Here is a question to the blog clinic from Cheryl who is a tenant
I just moved out of a horrendous flat, it was covered in mould, the floor was decaying (slugs came from underneath), and the walls were always wet with condensation. I had to throw out most my clothes when I moved.
My letting agency and the owner were made aware of the problem, and they said they were surprised and had never had a problem before.
I have since found out that the owner is in a lawsuit with the company that sold him the property (and was while I was living there) as the city has officially deemed it “unfit for human habitation”.
I lived there for 10 months, my health and belongings were impacted. I am wondering if there’s anything I can do to get compensation?
It sounds as if you have a claim. However insofar as court proceedings for compensation are concerned
- Bringing a this type of claim is not easy and
- You have moved out of the property
Judge’s decide cases on evidence. The fact that the property has been deemed ‘unfit’ will help you, if you are able to prove this. You will though need other evidence. For example
- To claim compensation for the damaged clothes you will need to be able to prove that they were thrown away and their value. So you will need to compile a list. Your own evidence may be sufficient to prove your loss but your case will be helped if you have other evidence, for example photographs of the damaged clothes, receipts for their purchase, evidence from a friend who can back up what you say, etc.
- To claim compensation for the impact of the property on your health you will need a medical report from your doctor.
- You would also need to give evidence about how the poor condition of the property impacted on your life generally. Ideally for this you should have photographs of the property or a video showing the problems. As you have now moved out you probably won’t be able to produce this evidence unless it already exists.
Your own oral or written evidence (backed up by the fact that the property has been declared unfit) may well be sufficient for most of this, but a Judge will be looking for some sort of corroborative evidence as well.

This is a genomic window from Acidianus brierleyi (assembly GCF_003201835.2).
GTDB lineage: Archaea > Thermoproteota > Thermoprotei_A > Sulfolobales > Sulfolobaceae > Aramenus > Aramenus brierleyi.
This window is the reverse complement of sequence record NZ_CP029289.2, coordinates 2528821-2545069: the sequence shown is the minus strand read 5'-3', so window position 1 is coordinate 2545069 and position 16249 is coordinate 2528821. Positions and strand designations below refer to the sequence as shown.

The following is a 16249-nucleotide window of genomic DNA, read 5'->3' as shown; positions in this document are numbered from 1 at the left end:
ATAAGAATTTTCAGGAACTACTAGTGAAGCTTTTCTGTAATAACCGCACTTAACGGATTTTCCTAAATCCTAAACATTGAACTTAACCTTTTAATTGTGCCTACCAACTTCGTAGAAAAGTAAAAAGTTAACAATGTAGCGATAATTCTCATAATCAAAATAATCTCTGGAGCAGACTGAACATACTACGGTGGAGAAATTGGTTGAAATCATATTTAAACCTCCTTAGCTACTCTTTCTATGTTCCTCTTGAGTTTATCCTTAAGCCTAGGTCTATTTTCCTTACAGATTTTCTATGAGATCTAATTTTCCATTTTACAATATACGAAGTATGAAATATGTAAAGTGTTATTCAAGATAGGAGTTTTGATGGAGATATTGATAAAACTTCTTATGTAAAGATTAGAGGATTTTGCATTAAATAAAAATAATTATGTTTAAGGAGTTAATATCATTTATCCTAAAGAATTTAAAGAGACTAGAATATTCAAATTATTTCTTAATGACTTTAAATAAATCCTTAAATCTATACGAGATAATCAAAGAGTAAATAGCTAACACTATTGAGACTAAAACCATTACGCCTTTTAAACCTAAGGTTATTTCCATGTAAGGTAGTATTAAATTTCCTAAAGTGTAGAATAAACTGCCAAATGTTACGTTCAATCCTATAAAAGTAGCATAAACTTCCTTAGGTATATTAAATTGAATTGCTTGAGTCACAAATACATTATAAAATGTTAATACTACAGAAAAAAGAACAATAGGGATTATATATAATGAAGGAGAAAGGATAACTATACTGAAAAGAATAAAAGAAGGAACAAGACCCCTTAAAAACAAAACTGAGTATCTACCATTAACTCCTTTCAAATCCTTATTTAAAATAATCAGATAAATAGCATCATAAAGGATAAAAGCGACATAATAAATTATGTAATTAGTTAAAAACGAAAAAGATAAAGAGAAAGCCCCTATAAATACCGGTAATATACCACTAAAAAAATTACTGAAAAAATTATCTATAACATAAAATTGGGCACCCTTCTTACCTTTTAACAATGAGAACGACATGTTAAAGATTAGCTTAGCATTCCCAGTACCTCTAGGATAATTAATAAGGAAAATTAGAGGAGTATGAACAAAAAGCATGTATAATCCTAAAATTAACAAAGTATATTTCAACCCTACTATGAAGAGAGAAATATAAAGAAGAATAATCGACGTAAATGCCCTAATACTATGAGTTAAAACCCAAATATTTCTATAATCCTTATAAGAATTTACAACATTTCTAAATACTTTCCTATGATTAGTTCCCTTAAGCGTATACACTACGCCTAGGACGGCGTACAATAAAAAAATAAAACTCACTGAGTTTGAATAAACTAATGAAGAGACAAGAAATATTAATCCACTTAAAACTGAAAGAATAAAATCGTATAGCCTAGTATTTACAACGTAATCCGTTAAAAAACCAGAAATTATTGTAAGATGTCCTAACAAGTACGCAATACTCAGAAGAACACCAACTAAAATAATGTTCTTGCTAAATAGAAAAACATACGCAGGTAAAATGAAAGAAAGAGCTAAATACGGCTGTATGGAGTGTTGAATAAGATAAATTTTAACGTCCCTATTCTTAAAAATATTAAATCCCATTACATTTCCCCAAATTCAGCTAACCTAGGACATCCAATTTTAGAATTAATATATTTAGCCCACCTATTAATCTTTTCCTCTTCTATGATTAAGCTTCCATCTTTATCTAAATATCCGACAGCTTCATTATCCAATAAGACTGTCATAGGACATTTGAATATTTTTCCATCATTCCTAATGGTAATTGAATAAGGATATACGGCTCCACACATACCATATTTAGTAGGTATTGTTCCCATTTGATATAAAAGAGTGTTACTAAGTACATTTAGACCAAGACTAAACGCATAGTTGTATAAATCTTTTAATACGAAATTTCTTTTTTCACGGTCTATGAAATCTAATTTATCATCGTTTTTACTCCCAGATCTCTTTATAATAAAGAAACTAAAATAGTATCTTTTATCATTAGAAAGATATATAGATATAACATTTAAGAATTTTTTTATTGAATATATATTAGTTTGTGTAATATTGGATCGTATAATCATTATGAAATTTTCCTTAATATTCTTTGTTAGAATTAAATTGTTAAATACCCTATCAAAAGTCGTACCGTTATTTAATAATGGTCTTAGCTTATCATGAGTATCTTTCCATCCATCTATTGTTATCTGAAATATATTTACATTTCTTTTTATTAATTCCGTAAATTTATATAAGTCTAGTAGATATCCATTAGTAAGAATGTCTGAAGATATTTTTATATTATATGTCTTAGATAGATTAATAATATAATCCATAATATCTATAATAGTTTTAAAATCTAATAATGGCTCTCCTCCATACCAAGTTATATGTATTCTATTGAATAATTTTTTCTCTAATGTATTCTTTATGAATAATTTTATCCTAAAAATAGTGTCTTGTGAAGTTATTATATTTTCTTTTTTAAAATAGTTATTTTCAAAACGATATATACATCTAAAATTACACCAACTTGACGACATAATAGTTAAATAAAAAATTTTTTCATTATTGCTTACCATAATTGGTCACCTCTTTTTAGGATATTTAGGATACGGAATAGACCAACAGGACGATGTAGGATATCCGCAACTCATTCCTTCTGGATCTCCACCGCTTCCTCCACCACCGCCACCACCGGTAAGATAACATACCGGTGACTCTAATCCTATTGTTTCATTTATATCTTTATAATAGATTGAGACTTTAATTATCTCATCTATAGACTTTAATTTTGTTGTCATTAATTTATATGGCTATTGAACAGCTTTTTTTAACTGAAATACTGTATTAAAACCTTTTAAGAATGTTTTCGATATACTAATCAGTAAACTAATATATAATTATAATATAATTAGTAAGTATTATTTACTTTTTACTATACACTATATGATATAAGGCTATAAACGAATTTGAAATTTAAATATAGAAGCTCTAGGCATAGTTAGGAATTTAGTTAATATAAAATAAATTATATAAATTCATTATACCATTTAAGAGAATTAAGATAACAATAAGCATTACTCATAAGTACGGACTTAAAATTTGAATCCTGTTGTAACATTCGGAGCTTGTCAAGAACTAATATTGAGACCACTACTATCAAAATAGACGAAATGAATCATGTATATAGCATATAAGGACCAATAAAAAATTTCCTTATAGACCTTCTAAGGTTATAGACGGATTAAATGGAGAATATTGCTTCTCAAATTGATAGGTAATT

Generally it is always more difficult to bring this type of claim if you have moved out of the property. It does not mean that it is impossible, but if you are going to bring a claim it is best to prepare for this while you are still in occupation – when you will be able to take photographs, videos and maybe get a professional in to do a report you can use in evidence.
Getting legal help
As this type of claim is not an easy one to bring, you will find it hard to do without help. Unfortunately although many solicitors are willing to act on a no win no fee basis for claims brought against social landlords, they are less willing to do this for private landlords.
The reason for this is simply that with a social landlord you are certain to get paid if you win. Whereas you cannot be sure of this with a private landlord – who for example may go bankrupt or simply be difficult to collect from. So to get a firm of solicitors to help you on a no win no fee basis you will need to persuade them that the landlord is a good bet for payment.
There are organisations which will be able to provide free help. For example Shelter have a number of offices around the country where you can get help, or you may have a local Law Centre. You may also be able to get some help from your CAB.
You will find a list of places with links on this page.
I would strongly advise that you get some advice before taking any action.
Making a claim
I suspect that your landlord – having bought a property he is now unable to let due to its poor condition, is not going to be in a good place financially. He is not going to want another lawsuit though so you may be able to get him to make an offer in order to ‘get rid of you’. So it is probably worth writing and making a claim.
However if he suspects that you are unlikely to actually go to court, he may refuse to negotiate. He is going to be more likely to take your claim seriously if it is made by a solicitor’s letter so I would try to at least get a solicitors (or Shelter office) to help you with this.